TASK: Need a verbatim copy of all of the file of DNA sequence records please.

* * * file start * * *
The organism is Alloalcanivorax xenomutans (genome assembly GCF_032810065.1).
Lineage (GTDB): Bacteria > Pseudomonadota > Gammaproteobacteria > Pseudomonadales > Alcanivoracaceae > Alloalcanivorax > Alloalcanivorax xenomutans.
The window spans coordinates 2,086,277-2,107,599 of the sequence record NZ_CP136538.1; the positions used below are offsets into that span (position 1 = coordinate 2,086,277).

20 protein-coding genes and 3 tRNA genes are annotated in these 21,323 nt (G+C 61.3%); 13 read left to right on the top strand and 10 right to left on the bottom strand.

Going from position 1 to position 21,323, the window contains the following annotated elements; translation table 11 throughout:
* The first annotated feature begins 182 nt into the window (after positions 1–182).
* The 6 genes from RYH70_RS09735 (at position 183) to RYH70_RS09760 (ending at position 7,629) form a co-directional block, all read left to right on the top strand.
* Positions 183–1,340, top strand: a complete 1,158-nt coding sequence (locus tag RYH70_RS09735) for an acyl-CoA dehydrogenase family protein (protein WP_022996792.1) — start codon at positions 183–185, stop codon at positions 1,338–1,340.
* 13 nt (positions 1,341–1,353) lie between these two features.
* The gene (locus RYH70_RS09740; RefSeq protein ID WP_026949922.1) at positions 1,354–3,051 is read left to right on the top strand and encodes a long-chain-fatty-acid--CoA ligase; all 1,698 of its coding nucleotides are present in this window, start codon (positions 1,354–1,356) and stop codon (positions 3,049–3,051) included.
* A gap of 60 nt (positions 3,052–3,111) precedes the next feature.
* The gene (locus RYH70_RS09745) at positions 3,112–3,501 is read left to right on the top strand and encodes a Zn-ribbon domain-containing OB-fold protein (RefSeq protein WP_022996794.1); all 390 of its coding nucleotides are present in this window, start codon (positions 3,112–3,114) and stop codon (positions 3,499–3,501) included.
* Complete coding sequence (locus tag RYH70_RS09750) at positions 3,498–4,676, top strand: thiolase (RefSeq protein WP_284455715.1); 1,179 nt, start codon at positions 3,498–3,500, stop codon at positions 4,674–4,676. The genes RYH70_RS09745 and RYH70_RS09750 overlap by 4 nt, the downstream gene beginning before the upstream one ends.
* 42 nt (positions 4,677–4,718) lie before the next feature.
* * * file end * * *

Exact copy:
The organism is Alloalcanivorax xenomutans (genome assembly GCF_032810065.1).
Lineage (GTDB): Bacteria > Pseudomonadota > Gammaproteobacteria > Pseudomonadales > Alcanivoracaceae > Alloalcanivorax > Alloalcanivorax xenomutans.
The window spans coordinates 2,086,277-2,107,599 of the sequence record NZ_CP136538.1; the positions used below are offsets into that span (position 1 = coordinate 2,086,277).

20 protein-coding genes and 3 tRNA genes are annotated in these 21,323 nt (G+C 61.3%); 13 read left to right on the top strand and 10 right to left on the bottom strand.

Going from position 1 to position 21,323, the window contains the following annotated elements; translation table 11 throughout:
* The first annotated feature begins 182 nt into the window (after positions 1–182).
* The 6 genes from RYH70_RS09735 (at position 183) to RYH70_RS09760 (ending at position 7,629) form a co-directional block, all read left to right on the top strand.
* Positions 183–1,340, top strand: a complete 1,158-nt coding sequence (locus tag RYH70_RS09735) for an acyl-CoA dehydrogenase family protein (protein WP_022996792.1) — start codon at positions 183–185, stop codon at positions 1,338–1,340.
* 13 nt (positions 1,341–1,353) lie between these two features.
* The gene (locus RYH70_RS09740; RefSeq protein ID WP_026949922.1) at positions 1,354–3,051 is read left to right on the top strand and encodes a long-chain-fatty-acid--CoA ligase; all 1,698 of its coding nucleotides are present in this window, start codon (positions 1,354–1,356) and stop codon (positions 3,049–3,051) included.
* A gap of 60 nt (positions 3,052–3,111) precedes the next feature.
* The gene (locus RYH70_RS09745) at positions 3,112–3,501 is read left to right on the top strand and encodes a Zn-ribbon domain-containing OB-fold protein (RefSeq protein WP_022996794.1); all 390 of its coding nucleotides are present in this window, start codon (positions 3,112–3,114) and stop codon (positions 3,499–3,501) included.
* Complete coding sequence (locus tag RYH70_RS09750) at positions 3,498–4,676, top strand: thiolase (RefSeq protein WP_284455715.1); 1,179 nt, start codon at positions 3,498–3,500, stop codon at positions 4,674–4,676. The genes RYH70_RS09745 and RYH70_RS09750 overlap by 4 nt, the downstream gene beginning before the upstream one ends.
* 42 nt (positions 4,677–4,718) lie before the next feature.